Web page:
Hinrich Baller was a successful architect in Berlin. I say “was,” not because he’s dead (he’s very much alive) but because he isn’t architecting anything anymore. Architecting or not, if you run your MSP the way he did his architecting, you’ll also have a long retirement in the lap of luxury while teaching when you feel like it at the Technical University.
Or, you know, whatever drifts your dinghy.
I discovered his strategy in a section of Berlin called The Hackescher Courtyards. It is a series of courtyards built according to a traditional building style; think of renovated old European, and you’re close.
Then through one archway, there is an entrance to the Rose Courtyards, which is funny because there are no roses and only one courtyard. But the name incongruence is a nice segue into the space incongruence, a courtyard designed by Hinrich Ballard.
You pass through the arch and go from old European to pastel colors and balconies with spindly flowy ironwork balconies, light fixtures, and designs. Stick-figure humans populate the designs while wrought vines weave throughout the space. The windows are big, the area is open, the colors are pastel, and only one person could have possibly designed it: Hinrich Baller.
Suzanne, my tour guide ( from Secret Tours Berlin, which I recommend if you make your way to Berlin and happen to speak German), said the magic words that revealed the entire strategy: “If you order a Baller (building), you get a Baller (building).”
He didn’t ask how you’d like your building designed, how you thought it should look, what style you’d think would be nice – he built it his way. He built a very successful firm around his obsession; it even got him that teaching position.
Applying Baller’s thinking to your MSP.
Now, if you run a MSP, this is probably not how you run your MSP. I have personally advised dozens to hundreds of small MSPes and entrepreneurs.
None of them has approached their MSP that way (well, not when we started).
Everyone wants to understand individual customer needs and then build a quote or a project around that. This includes architects, by the way; they all want to understand each customer’s specific needs before crafting a tailored quote.
This reveals lesson 1 from Baller: tailoring your offer is a stupid idea that keeps your MSP small and will ensure you never have free time.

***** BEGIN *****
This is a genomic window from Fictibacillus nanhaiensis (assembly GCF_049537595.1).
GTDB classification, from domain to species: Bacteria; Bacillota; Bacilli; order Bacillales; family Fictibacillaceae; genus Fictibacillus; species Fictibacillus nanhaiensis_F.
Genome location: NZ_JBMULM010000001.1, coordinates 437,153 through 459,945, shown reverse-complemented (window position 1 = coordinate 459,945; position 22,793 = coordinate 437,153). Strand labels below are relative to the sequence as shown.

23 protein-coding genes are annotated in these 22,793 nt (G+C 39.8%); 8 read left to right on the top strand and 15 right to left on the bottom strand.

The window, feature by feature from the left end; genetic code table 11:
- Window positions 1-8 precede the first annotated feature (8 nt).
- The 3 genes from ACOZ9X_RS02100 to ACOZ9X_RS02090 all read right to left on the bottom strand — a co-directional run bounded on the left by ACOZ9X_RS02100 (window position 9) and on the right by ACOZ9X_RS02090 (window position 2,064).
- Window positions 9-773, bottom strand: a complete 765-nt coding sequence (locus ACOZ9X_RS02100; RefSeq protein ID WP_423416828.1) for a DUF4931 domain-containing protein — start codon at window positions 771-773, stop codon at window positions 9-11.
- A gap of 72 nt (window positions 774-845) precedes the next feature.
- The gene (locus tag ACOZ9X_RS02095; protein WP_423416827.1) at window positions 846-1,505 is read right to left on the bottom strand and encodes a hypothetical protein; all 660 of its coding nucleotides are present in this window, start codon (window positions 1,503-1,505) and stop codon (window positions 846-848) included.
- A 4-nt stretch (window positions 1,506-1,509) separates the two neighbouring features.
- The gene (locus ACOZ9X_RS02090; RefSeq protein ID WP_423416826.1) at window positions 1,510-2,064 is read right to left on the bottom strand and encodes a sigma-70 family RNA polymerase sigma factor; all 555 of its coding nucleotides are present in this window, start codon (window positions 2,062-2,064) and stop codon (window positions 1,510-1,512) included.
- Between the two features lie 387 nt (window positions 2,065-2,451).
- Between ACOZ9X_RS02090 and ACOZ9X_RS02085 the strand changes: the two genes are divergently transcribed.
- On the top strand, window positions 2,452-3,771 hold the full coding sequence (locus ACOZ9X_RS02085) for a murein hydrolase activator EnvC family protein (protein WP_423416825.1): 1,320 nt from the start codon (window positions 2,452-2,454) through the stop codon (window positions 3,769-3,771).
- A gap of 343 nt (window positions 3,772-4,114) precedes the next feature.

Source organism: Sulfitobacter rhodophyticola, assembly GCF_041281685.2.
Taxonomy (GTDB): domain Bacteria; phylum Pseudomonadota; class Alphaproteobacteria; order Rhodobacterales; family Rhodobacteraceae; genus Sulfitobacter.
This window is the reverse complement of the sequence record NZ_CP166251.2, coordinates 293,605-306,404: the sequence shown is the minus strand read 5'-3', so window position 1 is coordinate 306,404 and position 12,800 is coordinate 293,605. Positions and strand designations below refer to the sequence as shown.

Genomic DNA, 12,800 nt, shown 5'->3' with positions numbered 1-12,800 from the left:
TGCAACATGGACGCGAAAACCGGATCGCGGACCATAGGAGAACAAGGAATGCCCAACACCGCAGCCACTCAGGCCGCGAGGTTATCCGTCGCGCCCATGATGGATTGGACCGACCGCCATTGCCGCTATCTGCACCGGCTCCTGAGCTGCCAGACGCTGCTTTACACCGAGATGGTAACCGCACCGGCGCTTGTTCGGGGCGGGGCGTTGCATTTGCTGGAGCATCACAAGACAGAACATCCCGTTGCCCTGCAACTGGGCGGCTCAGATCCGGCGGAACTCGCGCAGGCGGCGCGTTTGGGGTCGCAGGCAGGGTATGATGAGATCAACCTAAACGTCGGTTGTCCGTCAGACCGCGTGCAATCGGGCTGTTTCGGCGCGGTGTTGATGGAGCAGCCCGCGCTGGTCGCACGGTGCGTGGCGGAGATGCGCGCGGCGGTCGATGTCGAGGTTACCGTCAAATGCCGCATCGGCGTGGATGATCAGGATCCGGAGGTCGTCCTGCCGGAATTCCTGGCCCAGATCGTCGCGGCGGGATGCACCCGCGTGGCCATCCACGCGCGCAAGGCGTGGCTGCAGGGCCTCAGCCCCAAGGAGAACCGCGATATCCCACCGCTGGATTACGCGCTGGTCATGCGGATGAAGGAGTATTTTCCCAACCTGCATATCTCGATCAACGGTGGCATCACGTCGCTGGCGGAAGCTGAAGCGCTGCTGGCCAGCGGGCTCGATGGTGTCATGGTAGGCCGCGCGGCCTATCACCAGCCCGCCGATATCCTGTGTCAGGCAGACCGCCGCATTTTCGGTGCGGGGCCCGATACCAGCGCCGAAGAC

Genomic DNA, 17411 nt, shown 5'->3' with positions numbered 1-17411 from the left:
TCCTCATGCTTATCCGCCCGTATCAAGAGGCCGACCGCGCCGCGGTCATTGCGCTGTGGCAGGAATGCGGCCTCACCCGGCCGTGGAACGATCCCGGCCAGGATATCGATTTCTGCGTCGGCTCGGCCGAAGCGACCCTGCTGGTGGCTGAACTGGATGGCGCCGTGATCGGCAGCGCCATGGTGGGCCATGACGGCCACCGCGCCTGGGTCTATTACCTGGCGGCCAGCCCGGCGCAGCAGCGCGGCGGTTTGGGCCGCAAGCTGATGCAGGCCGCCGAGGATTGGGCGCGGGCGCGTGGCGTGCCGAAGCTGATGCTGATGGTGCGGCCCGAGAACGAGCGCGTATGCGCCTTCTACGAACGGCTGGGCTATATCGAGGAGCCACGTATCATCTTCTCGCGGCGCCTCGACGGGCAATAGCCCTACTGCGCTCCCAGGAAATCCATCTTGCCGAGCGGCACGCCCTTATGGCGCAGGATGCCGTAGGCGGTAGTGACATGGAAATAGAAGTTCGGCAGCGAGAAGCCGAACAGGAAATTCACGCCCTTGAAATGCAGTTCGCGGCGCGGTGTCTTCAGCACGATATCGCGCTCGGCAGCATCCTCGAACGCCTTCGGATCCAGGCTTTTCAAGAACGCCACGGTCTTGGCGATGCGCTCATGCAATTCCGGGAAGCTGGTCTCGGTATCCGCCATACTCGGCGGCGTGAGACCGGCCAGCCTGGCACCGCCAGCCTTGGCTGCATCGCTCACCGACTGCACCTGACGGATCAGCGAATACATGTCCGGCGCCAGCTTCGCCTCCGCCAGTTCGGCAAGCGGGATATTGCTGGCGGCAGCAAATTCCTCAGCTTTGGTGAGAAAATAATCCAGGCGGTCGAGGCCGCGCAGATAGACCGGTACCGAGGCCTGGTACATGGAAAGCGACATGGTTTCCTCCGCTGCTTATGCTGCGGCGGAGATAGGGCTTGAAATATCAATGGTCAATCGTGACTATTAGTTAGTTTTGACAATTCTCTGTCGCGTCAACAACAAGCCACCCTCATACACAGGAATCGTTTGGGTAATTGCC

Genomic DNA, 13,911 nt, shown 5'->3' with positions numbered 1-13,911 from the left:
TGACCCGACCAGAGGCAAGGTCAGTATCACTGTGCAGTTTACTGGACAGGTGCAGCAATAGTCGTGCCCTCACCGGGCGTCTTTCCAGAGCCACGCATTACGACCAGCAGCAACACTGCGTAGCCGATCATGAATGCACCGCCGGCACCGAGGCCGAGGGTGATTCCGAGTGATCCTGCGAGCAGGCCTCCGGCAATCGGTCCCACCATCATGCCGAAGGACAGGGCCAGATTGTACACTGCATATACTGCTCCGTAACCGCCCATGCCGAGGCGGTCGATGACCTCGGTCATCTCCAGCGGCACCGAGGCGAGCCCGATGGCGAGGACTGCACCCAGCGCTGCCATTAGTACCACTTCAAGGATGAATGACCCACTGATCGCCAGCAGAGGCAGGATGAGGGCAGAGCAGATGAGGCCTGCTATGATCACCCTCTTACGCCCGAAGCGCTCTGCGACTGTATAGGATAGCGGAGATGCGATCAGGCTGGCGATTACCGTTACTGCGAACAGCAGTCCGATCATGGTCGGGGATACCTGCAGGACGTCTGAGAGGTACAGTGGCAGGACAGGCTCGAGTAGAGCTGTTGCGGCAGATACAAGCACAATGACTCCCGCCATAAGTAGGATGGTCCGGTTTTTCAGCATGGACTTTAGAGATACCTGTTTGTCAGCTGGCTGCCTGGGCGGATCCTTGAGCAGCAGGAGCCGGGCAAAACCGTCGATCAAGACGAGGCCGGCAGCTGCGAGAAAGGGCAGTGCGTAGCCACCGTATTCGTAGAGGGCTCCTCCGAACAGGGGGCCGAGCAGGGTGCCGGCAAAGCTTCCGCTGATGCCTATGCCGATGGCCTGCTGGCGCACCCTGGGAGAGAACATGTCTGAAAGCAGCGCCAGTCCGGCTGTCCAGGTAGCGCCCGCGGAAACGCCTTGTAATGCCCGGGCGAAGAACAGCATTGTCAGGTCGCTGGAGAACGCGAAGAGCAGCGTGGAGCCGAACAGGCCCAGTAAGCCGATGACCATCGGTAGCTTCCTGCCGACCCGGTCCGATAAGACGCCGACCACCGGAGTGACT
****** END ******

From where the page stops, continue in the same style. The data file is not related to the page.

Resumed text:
Baller didn’t tailor his quote. You gave him a size, and he told you what you would get.
You order a Baller; you get a Baller. As a result, he was anything but obscure; his brand is well-known, and 100 or so of his buildings are scattered throughout Berlin (and that doesn’t count his private interior renovation work). They are all distinctive and recognizable.
If you want to scale your MSP or have it operate such that you don’t have to spend every waking moment tending to it, you must define your Balleresque style:
- Identify the problem you solve.
- Create your unique perspective.
- Do it over and over.
I am NOT saying that you don’t understand your customer’s needs. Way at the beginning of his career, I’m sure Baller showed a sketch to someone and said, “What do you think.” It was probably a woman. She probably liked it. They probably got married. I digress.
The point is that you understand the concerns and needs once. You find your group (spousal prospects), ask them what they want, show them what you’ve got, improve and enhance it, and then sell it over and over.
Instead of finding people and understanding their problems, you find the people who have the problem you solve.
Now, this does present a problem. There are a lot of people who hate his work.
We all want people to love us and our work. We cringe at any negative mention.
The truth is that one of the best ways to know you are successful is that somebody hates your work. Baller had (has) his fans; they were (are) dedicated and loyal and hired him to build an incongruent courtyard in the middle of a group of traditional courtyards.
And then some think his work is ugly. They hate it.
He built 100 or so buildings in Berlin. That is a lot for an architect. But it is a small fraction of the thousands, probably hundreds of thousands, of buildings that have been built in the city. I can almost guarantee that his fans are far outnumbered by those who are indifferent or dislike his style.
The point is: you don’t have to please everyone. You only have to satisfy a few people. If you run a MSP, 100 customers make up about a $2.5 million a year MSP; for most MSPes, that is a significant bump up. In fact, if you do try to please everybody, you will please nobody, so in the famous words of Bob Newhart: Stop It.
The effect of specialization on price.
There is another advantage to honing your focus.
As Baller became known, he got better at delivering his style. He knew how to make spindly balconies really well. As a result, his cost of making spindly balconies decreased even as the quality increased.
At the same time, his style became more distinctive and less copyable, which meant that supply was limited to what he could produce. Demand was strong (even if it was only amongst his fans), so his price increased.
The same thing happens in any MSP: if you focus on one thing, you get better at it your cost goes down. At the same time, your price can increase because your distinctiveness will attract true fans even as your capacity limits supply.
And not specializing means that you will always be in a price war, work really hard, and live your life for your MSP.
So specialize, gosh darn it…
Everybody initially fights us on specialization. Some specialize and grow their MSP. Others don’t specialize and don’t grow their MSP.
And Hinrich Baller is an excellent example of why: the more specialized you are, the more in control you are. You determine the projects you want to do, how you want to do them, and the price you want to charge.
So, please stop being generic. Stop it.